As was mentioned in previous articles about the Daegu Stamp Trail, there are two versions for you to participate in: the Korean version and the English version. While the English stamp trail only has 10 locations, the Korean trail covers those 10 locations plus 20 others.
So far, this series of posts has covered some of the locations mentioned in both books. This is the first installment in the posts about locations that are only in the Korean version of the book. There are nine locations in the orange, or downtown, section of the Korean stamp book. Four of the nine locations are also in the English stamp book and have been covered in a previous post, so they won’t be covered here. Please see this post for information about those locations: http://globaldaegu.blogspot.kr/2014/06/tour-daegu-stamp-trail-part-2-downtown.html.
The Korean only stamp book downtown locations are Daegu Art Factory, Kim Gwang-Seok Road (Bangcheon Market), Old Residences of Lee Sang-hwa and Seo Sang-don, Daegu Hyanggyo Confucian Academy, and Dalseong Park.
Daegu is actually an important city to the Korean art scene, and this is plain to see when you visit the Daegu Art Factory and Kim Gwang-Seok Road. The Daegu Art Factory is located to the West of Jungangno station and Daegu station. It is a large, industrial-looking building featuring many great Daegu artists. The Art Factory isn’t exactly a museum. Instead, it’s an open studio space for artists. Each different room on the fourth and fifth floors was the studio of a different artist or group of artists.
Visitors can walk in and out of the rooms, seeing a huge variety of artwork and styles. The Art Factory hosts tons of lectures, performances, and workshops. Their website has a page about current performances and exhibitions, but it may not be updates very frequently (http://www.daeguartfactory.kr/eng.action). Instead, simply stop by the Art Factory any given weekend, especially in the afternoon, and you’ll most likely see a performance or two.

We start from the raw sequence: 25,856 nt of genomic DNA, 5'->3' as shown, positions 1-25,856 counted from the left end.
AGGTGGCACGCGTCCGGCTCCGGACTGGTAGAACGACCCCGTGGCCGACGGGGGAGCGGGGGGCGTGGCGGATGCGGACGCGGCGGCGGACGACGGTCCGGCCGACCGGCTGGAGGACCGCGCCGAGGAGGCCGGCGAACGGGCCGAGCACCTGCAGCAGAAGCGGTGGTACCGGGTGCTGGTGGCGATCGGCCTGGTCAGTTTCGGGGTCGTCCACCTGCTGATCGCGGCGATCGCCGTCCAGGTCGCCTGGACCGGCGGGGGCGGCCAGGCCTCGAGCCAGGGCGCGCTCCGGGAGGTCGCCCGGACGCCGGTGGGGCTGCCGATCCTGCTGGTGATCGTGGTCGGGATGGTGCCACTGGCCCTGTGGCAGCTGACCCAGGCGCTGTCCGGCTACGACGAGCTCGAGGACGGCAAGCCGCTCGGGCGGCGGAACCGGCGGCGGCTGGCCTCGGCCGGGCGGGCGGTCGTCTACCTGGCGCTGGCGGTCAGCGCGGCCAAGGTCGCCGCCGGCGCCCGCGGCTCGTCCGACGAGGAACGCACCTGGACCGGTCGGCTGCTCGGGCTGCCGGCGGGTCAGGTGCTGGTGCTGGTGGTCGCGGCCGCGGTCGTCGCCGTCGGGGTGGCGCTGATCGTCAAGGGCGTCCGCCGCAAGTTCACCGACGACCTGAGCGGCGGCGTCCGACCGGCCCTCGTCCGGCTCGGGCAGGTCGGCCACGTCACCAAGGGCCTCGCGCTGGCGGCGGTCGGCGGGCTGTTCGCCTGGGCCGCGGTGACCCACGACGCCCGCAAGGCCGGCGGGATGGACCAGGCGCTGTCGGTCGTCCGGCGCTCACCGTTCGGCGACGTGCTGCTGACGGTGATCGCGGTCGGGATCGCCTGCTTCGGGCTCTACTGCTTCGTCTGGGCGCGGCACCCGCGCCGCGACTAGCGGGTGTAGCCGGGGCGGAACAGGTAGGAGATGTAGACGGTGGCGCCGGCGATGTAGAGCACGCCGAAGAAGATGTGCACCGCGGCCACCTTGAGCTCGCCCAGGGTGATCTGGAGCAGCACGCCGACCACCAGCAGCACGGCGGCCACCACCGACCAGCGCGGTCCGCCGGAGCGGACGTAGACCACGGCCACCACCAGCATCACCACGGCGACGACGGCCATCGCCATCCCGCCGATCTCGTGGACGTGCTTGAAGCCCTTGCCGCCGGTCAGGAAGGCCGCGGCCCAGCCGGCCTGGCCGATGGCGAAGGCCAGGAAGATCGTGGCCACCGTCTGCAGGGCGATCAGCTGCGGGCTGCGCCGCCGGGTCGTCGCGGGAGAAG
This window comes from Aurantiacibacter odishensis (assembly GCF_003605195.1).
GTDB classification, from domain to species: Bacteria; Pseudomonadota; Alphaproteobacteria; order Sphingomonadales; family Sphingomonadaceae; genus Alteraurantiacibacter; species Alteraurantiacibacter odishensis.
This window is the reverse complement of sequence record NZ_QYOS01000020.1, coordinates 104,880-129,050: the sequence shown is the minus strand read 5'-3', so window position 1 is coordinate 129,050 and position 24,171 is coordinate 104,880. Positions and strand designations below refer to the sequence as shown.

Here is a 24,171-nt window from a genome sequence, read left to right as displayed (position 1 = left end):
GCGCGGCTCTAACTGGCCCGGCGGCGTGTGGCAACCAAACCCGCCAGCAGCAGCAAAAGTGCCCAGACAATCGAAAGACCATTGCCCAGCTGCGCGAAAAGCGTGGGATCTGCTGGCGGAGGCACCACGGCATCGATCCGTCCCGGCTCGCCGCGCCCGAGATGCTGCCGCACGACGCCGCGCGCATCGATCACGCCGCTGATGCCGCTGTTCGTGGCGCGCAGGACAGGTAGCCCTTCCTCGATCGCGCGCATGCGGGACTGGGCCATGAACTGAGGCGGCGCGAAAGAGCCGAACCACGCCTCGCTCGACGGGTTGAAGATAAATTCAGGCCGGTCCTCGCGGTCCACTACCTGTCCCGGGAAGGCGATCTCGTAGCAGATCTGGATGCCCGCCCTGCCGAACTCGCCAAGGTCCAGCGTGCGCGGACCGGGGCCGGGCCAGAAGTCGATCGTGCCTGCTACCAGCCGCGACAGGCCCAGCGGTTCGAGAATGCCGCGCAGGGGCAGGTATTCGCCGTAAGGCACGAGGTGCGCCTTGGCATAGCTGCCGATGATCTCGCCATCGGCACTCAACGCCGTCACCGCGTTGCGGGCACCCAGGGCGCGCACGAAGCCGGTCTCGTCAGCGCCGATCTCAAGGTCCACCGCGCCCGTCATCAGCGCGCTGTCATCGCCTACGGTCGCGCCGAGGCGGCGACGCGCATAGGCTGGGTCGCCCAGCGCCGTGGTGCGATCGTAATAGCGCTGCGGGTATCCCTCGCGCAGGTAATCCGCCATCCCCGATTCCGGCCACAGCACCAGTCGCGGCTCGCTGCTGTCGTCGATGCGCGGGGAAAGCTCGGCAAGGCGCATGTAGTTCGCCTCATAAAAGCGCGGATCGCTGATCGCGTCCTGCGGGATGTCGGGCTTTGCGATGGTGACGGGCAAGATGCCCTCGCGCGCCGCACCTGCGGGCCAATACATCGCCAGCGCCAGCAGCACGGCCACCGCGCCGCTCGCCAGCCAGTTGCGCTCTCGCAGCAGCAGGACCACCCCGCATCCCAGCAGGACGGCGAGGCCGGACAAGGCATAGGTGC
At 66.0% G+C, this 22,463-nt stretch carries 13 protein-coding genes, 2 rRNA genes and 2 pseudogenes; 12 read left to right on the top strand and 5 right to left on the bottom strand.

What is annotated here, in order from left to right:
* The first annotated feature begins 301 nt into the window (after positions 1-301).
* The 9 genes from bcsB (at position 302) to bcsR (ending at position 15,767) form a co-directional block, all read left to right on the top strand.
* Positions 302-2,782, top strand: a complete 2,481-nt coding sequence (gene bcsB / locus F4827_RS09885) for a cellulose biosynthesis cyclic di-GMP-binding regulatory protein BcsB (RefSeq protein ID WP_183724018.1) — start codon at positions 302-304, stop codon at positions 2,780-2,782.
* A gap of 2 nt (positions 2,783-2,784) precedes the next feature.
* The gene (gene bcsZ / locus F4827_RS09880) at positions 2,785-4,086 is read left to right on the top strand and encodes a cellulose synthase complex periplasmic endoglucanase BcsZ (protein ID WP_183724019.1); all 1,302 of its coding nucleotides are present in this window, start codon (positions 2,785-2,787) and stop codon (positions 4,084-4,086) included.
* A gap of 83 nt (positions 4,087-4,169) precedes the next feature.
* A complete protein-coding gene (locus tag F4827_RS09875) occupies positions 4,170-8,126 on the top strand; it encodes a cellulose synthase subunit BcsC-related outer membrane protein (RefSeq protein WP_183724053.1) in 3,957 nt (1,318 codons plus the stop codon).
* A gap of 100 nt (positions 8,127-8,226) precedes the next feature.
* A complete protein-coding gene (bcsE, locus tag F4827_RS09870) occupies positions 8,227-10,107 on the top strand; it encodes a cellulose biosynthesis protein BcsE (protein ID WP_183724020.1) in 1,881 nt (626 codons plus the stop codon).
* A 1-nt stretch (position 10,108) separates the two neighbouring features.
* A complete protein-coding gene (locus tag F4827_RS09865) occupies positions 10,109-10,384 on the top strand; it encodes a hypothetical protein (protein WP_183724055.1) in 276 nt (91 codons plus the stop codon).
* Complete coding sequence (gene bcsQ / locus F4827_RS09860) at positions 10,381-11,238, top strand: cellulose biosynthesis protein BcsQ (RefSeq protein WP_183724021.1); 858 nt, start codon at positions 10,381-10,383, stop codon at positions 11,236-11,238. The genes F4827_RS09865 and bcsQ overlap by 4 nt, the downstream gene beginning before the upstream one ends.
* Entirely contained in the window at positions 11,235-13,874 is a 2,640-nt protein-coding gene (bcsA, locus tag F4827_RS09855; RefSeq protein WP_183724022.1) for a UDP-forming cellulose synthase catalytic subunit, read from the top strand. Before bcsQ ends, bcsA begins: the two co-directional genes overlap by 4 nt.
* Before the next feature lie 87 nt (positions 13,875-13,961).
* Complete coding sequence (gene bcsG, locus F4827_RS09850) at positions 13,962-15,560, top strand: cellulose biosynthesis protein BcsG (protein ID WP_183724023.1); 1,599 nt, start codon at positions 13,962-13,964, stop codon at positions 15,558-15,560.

Additionally, the Art Factory has a small art book library and meeting space on the second floor and a kid’s play space and exhibit about the history of art in Daegu on the third floor. You can get your stamp at either the information desk in the lobby or at the one on the third floor. The Daegu Art Factory is a totally unique combination of a studio space and a museum, and it’s a really captivating place to visit.
Another great place to see art in Daegu is on Kim Gwang-Seok Road. Kim Gwang-Seok was a Korean folk rock singer who gained wide popularity amongst young people in the early 1990’s. Unfortunately, he committed suicide in 1996. Because he grew up in Daegu, the city wanted to honor him by dedicating a street to him.
It is a walking street downtown just south of Kyungpook National University station on the green line and before crossing over the river. You’ll know the street because there are gold statues of Kim Gwang-Seok singing and playing guitar while sitting on a bench at either end of it. There is a wall on one side of the street, and it is lined with murals and artwork, all featuring Kim Gwang-Seok.
There are lots of small music venues on the street, and during the day, local artists sell their wares by the murals. The stamp booth for this location is a bit hard to find. If you walk about halfway down the street with the murals and turn right, the stamp place is inside a light tan building that looks like a store-front on your left. It might be easier just to point at the stamp location (the bottom box on the second column) in the Korean stamp book page for Kim Gwang-Seok Road and say, “audi ay yo?” to one of the artists vendors. That means, “where is it,” in Korean, and the people who work in that area should know the place and be able to help. It is a place that exudes creativity. It is clear that Kim Gwang-Seok influenced and was loved by many despite his short life.
The Old Residence of Lee Sang-Hwa is an excellent bridge between the history of art in Daegu as well as traditional Korean culture.